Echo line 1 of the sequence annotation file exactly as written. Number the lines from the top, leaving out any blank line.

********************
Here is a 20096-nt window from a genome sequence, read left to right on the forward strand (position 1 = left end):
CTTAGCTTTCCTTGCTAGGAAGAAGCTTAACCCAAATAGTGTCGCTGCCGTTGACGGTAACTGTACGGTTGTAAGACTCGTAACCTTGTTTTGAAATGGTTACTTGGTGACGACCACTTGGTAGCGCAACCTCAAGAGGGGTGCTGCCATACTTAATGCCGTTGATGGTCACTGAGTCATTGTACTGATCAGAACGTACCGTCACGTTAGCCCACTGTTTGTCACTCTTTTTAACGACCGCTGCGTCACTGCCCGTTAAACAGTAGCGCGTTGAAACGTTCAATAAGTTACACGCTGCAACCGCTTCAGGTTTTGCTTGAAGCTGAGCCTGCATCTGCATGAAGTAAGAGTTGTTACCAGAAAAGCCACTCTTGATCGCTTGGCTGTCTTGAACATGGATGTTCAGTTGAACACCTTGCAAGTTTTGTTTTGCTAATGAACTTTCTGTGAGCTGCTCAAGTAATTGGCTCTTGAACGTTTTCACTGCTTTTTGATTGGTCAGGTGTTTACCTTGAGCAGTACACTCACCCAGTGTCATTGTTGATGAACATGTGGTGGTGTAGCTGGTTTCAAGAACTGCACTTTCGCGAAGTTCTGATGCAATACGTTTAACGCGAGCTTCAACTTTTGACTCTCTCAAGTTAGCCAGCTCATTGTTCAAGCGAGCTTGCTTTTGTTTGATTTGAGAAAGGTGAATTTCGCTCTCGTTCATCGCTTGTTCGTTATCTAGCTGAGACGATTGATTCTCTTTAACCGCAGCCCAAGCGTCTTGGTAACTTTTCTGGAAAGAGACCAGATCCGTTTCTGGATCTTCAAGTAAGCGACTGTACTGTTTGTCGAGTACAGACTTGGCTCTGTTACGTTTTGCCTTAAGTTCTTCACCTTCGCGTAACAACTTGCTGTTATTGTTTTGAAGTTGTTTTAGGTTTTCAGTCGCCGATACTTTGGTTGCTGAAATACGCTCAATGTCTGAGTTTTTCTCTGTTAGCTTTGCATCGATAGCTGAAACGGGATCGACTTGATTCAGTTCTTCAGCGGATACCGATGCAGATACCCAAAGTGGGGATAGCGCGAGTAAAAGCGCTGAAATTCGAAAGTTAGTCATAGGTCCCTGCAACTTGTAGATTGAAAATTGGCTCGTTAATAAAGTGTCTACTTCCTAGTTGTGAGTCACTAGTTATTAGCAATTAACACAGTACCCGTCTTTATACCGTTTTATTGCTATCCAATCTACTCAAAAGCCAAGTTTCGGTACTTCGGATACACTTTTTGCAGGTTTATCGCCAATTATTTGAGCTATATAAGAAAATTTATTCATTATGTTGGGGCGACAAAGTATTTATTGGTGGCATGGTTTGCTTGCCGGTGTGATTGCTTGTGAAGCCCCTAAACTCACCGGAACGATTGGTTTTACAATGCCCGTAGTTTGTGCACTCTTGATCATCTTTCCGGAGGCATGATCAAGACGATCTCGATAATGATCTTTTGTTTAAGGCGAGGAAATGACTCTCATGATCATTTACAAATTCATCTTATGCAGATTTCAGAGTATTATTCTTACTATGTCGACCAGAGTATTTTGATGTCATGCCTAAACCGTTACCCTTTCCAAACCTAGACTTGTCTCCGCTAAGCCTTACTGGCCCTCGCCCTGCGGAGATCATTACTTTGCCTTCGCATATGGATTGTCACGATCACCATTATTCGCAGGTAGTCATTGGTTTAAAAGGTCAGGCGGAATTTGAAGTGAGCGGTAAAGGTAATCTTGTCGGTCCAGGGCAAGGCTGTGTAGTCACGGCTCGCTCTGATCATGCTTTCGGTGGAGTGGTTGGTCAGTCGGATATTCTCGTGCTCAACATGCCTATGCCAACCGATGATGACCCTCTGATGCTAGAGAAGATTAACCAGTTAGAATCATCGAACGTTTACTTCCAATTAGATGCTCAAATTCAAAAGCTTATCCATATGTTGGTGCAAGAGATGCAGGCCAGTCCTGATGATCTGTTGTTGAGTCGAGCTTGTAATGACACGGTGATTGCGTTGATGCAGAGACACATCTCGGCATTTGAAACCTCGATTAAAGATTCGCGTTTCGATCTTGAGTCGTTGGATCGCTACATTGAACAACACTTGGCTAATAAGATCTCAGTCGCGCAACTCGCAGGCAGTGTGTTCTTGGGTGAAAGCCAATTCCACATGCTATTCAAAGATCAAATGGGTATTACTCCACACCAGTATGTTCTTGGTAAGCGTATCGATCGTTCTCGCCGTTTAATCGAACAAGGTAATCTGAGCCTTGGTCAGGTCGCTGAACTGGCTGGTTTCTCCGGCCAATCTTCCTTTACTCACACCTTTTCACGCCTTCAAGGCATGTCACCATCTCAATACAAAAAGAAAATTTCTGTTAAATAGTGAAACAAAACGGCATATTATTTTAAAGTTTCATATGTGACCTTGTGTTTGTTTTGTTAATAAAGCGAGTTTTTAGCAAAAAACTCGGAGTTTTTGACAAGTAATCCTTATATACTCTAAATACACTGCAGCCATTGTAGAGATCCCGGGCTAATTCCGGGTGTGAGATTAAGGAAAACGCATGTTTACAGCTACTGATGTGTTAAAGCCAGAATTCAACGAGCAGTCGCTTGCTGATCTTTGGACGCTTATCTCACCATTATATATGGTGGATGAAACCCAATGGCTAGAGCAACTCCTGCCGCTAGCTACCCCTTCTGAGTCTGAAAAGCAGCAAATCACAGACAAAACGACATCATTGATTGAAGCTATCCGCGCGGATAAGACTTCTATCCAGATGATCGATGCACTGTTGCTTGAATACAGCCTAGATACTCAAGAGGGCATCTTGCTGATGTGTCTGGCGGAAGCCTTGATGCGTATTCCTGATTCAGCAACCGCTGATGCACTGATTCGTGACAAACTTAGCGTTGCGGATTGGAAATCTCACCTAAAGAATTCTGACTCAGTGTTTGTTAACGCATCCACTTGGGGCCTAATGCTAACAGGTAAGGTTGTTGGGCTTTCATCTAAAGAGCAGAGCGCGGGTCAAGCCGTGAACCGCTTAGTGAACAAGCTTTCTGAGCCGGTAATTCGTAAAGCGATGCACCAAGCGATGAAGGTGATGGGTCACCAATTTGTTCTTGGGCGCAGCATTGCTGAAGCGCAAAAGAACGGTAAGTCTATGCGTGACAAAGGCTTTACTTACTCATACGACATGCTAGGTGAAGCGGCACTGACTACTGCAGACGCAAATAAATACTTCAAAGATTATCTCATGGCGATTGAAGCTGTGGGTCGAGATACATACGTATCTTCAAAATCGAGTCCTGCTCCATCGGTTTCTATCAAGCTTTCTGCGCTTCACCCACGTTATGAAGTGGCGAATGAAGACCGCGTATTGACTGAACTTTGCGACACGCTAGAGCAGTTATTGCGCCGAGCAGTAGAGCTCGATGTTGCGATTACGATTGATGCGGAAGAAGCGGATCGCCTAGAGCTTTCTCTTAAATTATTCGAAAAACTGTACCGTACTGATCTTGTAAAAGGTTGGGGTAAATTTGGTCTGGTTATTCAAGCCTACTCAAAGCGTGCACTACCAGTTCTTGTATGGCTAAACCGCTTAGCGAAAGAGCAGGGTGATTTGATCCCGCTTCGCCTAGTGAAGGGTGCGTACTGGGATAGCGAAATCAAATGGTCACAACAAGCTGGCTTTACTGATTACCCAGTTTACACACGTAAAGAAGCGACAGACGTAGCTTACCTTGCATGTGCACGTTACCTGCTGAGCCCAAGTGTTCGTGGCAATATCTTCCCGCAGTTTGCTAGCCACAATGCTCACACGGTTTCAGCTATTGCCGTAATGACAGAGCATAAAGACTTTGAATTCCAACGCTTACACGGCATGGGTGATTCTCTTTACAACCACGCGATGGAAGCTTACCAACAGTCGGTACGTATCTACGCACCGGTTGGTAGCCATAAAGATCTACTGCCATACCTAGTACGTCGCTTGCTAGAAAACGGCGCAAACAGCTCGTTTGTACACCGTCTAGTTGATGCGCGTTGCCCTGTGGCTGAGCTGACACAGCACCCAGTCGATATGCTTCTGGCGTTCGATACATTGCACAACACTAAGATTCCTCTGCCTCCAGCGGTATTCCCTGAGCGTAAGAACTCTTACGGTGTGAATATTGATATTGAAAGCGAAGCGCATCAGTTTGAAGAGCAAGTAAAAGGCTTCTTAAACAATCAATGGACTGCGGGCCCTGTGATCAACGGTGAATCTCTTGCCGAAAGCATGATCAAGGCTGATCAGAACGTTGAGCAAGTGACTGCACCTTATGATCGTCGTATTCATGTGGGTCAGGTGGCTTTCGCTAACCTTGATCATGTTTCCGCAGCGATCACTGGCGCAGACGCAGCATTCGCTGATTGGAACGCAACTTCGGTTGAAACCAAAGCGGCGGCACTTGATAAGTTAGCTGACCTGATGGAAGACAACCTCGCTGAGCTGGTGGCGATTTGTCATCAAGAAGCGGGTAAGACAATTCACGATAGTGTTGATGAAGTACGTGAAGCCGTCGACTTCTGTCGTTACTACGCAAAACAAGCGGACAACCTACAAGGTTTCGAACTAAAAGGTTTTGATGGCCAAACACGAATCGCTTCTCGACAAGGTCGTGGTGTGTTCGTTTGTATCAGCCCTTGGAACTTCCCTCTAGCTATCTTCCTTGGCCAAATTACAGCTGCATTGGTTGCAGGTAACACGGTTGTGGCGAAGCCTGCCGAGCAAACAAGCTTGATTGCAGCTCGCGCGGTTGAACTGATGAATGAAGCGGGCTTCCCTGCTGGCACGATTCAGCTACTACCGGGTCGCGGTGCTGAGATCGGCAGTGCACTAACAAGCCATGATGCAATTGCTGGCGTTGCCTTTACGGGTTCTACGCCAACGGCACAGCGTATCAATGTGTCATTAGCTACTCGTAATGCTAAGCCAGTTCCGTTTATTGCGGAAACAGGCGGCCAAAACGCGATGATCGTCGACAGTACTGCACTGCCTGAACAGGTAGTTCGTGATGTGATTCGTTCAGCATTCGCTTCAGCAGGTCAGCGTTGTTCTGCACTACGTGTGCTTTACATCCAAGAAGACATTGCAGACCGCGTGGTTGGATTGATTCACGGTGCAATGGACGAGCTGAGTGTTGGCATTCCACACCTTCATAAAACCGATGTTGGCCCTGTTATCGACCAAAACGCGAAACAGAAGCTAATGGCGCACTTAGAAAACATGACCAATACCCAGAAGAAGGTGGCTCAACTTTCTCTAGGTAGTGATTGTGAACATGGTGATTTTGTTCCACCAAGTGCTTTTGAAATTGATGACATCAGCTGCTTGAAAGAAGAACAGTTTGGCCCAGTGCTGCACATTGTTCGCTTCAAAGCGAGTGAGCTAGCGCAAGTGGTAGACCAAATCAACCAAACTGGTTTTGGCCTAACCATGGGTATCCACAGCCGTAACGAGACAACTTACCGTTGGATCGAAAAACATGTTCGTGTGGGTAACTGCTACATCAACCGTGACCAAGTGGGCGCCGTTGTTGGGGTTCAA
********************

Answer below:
Here is a 20096-nt window from a genome sequence, read left to right on the forward strand (position 1 = left end):